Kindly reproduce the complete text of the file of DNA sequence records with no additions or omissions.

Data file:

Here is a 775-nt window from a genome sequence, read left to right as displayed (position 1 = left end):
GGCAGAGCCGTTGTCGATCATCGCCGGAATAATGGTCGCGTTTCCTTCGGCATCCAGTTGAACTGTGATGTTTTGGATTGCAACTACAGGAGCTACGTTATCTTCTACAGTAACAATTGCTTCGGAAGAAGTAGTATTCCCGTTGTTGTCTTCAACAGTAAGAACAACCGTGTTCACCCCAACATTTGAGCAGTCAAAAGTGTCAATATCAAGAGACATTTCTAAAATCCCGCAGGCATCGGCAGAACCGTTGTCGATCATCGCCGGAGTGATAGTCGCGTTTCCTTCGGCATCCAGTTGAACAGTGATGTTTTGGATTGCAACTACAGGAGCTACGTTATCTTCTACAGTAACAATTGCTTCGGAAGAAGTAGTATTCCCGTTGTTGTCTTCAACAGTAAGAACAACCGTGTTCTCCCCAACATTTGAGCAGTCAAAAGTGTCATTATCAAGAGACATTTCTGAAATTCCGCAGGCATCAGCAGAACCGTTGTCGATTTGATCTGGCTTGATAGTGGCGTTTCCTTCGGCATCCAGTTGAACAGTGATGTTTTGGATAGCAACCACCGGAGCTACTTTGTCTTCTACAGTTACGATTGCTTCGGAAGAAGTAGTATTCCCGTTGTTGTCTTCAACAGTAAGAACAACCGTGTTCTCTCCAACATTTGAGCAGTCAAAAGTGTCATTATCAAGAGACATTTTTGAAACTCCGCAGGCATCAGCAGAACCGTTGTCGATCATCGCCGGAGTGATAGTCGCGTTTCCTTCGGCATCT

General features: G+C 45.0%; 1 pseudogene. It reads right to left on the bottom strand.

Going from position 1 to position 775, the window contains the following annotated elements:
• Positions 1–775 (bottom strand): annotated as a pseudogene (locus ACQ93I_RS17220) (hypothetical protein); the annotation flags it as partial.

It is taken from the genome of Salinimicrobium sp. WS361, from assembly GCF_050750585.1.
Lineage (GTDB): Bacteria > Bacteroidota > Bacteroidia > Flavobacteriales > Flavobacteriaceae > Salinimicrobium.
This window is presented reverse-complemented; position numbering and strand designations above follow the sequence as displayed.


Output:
Here is a 775-nt window from a genome sequence, read left to right as displayed (position 1 = left end):
GGCAGAGCCGTTGTCGATCATCGCCGGAATAATGGTCGCGTTTCCTTCGGCATCCAGTTGAACTGTGATGTTTTGGATTGCAACTACAGGAGCTACGTTATCTTCTACAGTAACAATTGCTTCGGAAGAAGTAGTATTCCCGTTGTTGTCTTCAACAGTAAGAACAACCGTGTTCACCCCAACATTTGAGCAGTCAAAAGTGTCAATATCAAGAGACATTTCTAAAATCCCGCAGGCATCGGCAGAACCGTTGTCGATCATCGCCGGAGTGATAGTCGCGTTTCCTTCGGCATCCAGTTGAACAGTGATGTTTTGGATTGCAACTACAGGAGCTACGTTATCTTCTACAGTAACAATTGCTTCGGAAGAAGTAGTATTCCCGTTGTTGTCTTCAACAGTAAGAACAACCGTGTTCTCCCCAACATTTGAGCAGTCAAAAGTGTCATTATCAAGAGACATTTCTGAAATTCCGCAGGCATCAGCAGAACCGTTGTCGATTTGATCTGGCTTGATAGTGGCGTTTCCTTCGGCATCCAGTTGAACAGTGATGTTTTGGATAGCAACCACCGGAGCTACTTTGTCTTCTACAGTTACGATTGCTTCGGAAGAAGTAGTATTCCCGTTGTTGTCTTCAACAGTAAGAACAACCGTGTTCTCTCCAACATTTGAGCAGTCAAAAGTGTCATTATCAAGAGACATTTTTGAAACTCCGCAGGCATCAGCAGAACCGTTGTCGATCATCGCCGGAGTGATAGTCGCGTTTCCTTCGGCATCT

General features: G+C 45.0%; 1 pseudogene. It reads right to left on the bottom strand.

Going from position 1 to position 775, the window contains the following annotated elements:
• Positions 1–775 (bottom strand): annotated as a pseudogene (locus ACQ93I_RS17220) (hypothetical protein); the annotation flags it as partial.

It is taken from the genome of Salinimicrobium sp. WS361, from assembly GCF_050750585.1.
Lineage (GTDB): Bacteria > Bacteroidota > Bacteroidia > Flavobacteriales > Flavobacteriaceae > Salinimicrobium.
This window is presented reverse-complemented; position numbering and strand designations above follow the sequence as displayed.